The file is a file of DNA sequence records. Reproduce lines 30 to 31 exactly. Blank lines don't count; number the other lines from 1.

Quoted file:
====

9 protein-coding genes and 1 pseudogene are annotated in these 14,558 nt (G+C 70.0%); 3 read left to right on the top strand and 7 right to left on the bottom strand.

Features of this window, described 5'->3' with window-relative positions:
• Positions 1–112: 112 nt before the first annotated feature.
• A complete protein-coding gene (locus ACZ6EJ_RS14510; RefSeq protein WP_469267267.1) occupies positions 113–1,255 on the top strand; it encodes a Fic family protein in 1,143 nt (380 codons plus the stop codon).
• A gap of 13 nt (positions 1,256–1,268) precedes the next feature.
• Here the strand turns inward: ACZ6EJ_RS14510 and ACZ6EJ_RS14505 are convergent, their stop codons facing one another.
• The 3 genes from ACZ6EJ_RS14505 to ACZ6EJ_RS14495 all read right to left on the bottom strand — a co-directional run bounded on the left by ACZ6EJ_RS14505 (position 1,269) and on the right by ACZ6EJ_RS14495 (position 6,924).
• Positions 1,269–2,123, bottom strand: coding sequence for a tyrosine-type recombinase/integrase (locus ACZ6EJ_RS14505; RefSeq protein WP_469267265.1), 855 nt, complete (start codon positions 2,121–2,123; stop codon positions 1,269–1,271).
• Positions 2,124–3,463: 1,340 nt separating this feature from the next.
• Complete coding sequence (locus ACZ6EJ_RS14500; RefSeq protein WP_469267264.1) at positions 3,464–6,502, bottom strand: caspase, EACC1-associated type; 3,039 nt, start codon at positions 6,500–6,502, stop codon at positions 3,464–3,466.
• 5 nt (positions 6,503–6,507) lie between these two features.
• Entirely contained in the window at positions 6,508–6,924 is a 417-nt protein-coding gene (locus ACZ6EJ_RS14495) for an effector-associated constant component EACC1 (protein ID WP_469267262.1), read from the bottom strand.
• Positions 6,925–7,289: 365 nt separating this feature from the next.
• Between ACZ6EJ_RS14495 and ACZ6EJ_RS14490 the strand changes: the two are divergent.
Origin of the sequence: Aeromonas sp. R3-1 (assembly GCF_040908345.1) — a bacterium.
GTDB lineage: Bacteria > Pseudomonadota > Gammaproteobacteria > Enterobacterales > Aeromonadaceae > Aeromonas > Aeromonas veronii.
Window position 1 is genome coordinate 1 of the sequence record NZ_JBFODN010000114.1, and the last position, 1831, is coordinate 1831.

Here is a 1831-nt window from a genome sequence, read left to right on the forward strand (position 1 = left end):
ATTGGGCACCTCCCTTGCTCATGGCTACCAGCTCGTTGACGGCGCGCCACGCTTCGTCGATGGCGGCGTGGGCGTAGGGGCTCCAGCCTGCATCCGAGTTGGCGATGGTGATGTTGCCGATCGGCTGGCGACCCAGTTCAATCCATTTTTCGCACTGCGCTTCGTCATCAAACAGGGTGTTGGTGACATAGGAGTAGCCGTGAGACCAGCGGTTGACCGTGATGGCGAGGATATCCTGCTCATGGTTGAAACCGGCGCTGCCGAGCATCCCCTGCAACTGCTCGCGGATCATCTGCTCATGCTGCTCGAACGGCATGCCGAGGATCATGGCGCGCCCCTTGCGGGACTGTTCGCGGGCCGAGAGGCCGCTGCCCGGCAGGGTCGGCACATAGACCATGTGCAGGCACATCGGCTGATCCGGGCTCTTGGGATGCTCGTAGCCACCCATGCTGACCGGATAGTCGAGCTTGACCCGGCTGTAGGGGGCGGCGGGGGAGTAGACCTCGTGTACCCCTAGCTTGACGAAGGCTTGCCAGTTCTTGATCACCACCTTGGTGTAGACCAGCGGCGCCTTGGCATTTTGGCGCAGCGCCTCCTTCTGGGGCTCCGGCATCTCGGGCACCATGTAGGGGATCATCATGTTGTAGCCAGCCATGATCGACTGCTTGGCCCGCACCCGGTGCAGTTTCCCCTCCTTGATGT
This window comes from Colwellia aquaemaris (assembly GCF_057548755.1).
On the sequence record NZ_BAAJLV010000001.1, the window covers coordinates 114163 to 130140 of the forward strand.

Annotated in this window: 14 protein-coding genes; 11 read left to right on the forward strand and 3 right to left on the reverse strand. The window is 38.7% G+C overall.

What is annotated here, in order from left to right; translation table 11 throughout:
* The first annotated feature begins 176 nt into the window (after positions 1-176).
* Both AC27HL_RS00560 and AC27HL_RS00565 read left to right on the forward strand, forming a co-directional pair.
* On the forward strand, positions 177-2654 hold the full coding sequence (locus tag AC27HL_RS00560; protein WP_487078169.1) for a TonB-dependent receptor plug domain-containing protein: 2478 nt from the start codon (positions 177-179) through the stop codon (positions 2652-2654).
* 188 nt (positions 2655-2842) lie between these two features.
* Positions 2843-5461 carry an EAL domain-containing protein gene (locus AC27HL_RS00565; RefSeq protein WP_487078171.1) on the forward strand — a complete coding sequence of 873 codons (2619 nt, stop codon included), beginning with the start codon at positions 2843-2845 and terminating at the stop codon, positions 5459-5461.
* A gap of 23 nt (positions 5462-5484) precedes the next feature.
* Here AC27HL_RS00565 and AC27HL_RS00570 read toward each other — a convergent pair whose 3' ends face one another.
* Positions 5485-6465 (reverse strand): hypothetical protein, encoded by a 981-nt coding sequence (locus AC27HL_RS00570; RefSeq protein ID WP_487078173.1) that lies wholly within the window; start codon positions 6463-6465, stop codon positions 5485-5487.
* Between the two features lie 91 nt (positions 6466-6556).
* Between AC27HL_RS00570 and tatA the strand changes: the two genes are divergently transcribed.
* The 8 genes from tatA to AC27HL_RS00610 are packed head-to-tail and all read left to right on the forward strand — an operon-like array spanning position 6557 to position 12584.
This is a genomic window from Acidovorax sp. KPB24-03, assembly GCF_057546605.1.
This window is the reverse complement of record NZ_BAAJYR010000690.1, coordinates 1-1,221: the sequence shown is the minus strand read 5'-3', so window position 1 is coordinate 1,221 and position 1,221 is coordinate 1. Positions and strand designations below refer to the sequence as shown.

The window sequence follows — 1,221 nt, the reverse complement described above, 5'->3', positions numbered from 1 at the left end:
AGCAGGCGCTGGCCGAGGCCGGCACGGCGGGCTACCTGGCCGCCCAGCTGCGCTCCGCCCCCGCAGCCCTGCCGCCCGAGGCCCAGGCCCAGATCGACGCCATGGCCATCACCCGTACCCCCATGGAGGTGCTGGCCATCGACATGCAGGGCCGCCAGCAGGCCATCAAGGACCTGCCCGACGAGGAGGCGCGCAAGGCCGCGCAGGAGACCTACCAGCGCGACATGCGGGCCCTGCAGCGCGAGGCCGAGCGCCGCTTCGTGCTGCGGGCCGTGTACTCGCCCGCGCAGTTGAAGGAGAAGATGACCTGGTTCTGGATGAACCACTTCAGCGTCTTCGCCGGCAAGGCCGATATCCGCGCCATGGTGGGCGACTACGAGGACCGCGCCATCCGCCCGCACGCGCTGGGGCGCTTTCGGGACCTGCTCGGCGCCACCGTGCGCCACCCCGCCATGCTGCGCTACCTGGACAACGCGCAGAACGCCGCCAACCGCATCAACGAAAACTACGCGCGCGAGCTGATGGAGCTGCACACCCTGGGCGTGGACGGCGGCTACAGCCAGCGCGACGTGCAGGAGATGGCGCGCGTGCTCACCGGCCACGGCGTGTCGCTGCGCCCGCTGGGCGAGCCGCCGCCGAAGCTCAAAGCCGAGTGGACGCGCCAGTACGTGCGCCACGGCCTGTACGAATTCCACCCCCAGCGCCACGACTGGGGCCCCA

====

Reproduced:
* Here AC27HL_RS00565 and AC27HL_RS00570 read toward each other — a convergent pair whose 3' ends face one another.
* Positions 5485-6465 (reverse strand): hypothetical protein, encoded by a 981-nt coding sequence (locus AC27HL_RS00570; RefSeq protein ID WP_487078173.1) that lies wholly within the window; start codon positions 6463-6465, stop codon positions 5485-5487.